A TEAM GB kayaker has told of his dramatic rescue after he injured his back while paddling down a waterfall on a swollen Yorkshire Dales river.
The Nottingham University student, who is originally from London, was negotiating Lower Kisdon Force when he injured his back.
Mr Gunter said: “It was the last run of the day and it was getting quite late.
“I had a look at it first and got the perfect line at the drop – if I did it again I would take exactly the same route.
“But I hit the bottom and I felt my back crumpling.”
The kayaker, who has competed for Great Britain at World and European championships, was thrown a rope by friends watching from nearby rocks to stop him from being washed away.
The friends then entered the water and pulled him to safety before phoning for help.
Firefighters, SMRT volunteers and paramedics rushed to the scene and battled for around three hours to get him out of the canoe, pull him up a 50m bank strapped to a stretcher and carry him for half a mile to a waiting ambulance.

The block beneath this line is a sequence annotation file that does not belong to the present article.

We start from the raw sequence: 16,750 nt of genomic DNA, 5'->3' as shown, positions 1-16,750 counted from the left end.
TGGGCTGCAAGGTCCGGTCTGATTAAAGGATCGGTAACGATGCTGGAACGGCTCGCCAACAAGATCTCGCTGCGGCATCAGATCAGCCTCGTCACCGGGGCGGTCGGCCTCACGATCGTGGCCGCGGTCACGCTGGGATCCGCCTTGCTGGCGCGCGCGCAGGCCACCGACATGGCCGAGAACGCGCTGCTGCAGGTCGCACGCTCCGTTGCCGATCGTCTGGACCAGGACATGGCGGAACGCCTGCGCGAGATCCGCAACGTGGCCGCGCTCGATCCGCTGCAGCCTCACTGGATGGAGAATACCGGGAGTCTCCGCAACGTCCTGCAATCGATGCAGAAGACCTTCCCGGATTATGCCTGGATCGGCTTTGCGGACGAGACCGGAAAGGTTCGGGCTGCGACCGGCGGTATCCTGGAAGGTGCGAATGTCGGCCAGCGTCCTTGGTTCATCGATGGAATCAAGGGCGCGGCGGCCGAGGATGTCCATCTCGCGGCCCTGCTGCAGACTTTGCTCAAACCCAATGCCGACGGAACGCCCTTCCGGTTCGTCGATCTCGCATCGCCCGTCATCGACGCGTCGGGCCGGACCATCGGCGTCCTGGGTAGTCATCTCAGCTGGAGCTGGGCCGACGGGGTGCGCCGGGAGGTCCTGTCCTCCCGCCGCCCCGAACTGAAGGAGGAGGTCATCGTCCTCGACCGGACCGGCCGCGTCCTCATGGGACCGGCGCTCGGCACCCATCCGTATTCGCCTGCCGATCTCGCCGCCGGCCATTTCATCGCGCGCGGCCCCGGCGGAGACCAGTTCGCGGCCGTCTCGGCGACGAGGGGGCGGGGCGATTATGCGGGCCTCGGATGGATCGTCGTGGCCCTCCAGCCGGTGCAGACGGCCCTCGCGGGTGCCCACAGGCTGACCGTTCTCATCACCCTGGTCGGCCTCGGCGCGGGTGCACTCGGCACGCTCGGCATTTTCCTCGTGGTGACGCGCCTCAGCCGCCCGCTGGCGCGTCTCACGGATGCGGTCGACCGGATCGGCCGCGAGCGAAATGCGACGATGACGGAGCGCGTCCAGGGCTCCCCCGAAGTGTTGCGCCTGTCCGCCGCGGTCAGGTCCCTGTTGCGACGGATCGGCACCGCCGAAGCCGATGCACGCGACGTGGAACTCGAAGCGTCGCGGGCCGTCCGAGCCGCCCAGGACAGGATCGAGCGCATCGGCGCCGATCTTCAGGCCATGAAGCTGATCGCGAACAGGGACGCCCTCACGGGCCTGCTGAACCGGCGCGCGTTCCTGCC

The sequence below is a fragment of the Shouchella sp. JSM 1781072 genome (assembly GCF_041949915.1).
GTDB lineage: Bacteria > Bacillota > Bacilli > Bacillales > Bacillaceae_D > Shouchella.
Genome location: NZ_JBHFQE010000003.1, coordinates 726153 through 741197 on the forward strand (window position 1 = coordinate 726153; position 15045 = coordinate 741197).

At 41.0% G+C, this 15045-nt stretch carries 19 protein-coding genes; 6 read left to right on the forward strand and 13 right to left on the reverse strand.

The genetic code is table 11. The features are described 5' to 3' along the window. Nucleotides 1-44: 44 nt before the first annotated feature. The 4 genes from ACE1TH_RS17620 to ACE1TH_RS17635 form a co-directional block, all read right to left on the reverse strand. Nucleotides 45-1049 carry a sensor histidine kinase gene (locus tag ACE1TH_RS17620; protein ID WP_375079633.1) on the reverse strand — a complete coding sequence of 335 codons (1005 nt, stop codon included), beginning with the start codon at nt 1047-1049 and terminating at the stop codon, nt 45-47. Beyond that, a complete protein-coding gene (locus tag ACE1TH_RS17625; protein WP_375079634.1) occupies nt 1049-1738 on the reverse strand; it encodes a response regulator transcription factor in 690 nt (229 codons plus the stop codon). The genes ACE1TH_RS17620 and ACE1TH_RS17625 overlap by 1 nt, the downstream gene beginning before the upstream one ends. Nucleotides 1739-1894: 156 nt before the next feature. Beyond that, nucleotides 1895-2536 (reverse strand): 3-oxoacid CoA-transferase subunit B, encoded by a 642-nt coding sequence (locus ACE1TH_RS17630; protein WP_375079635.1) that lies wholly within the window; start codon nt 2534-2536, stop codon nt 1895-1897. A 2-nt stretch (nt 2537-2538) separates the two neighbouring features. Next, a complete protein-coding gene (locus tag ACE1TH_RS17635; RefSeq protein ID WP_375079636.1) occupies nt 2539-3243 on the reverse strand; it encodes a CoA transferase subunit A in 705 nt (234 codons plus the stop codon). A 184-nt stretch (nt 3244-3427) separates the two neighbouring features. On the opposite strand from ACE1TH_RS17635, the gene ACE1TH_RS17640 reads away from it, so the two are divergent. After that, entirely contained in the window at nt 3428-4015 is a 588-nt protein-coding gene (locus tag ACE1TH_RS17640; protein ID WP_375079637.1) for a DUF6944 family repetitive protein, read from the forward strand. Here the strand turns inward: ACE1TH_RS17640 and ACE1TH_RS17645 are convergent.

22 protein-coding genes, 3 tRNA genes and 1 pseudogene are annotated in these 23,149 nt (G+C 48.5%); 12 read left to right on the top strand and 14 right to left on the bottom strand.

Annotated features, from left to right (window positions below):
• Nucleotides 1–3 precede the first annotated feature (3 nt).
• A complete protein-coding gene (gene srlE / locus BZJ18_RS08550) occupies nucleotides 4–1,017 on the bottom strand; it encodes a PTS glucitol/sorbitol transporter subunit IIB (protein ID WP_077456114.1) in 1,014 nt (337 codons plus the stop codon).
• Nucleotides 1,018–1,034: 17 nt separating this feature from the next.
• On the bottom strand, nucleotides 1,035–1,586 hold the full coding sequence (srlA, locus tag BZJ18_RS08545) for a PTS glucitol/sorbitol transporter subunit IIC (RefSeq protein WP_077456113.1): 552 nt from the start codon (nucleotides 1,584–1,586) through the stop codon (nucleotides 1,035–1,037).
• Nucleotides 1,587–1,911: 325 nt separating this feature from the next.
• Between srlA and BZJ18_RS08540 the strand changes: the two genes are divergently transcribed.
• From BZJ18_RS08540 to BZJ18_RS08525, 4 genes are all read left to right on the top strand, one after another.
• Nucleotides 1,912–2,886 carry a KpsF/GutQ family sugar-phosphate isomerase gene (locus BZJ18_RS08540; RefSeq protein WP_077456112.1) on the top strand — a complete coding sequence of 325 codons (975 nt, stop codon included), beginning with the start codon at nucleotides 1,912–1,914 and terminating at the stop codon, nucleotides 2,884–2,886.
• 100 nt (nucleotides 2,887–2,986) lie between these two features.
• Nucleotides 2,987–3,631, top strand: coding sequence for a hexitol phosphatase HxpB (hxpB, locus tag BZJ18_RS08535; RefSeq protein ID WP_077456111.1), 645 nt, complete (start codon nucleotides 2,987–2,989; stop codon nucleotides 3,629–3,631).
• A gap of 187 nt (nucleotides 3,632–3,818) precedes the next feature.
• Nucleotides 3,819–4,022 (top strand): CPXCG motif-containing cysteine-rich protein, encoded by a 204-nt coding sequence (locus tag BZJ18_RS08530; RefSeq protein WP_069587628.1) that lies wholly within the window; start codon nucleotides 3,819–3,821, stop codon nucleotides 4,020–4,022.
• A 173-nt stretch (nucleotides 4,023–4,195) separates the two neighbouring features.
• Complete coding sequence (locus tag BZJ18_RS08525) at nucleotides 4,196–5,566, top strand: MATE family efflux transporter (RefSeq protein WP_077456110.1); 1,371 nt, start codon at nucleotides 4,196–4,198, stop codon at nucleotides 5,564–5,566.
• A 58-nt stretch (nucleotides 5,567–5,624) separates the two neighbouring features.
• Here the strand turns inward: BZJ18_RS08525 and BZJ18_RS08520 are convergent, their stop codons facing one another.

The rescuers worked by torchlight with hail and sleet falling.
Doctors at Darlington Memorial Hospital initially feared the kayaker had broken his back, but test later revealed he has suffered a less-serious compression injury.
The kayaker said: “I want to say thank you to the fire crews, mountain rescue volunteers and ambulance staff who came to my rescue – I wouldn't have been able to get out of there without them.”
Last night, Steve Clough, from SMRT, said the team was delighted to hear that the kayaker was making a speedy recovery.
He added: “It's an area that we are very familiar with and have had previous kayaker incidents.
“These rivers are unpredictable and the conditions change very quickly.
“We're coming across people who are very well equipped and very experienced who get into trouble - even the best can be caught out.”
SMRT is funded solely by donations from the public. For details, visit swaledalemrt.org.uk
In January last year, kayaker Matthew Baird-Parker, 36, from Heckmonwike, in West Yorkshire, died after his kayak became trapped in debris in Arkle Beck, a tributary of the River Swale.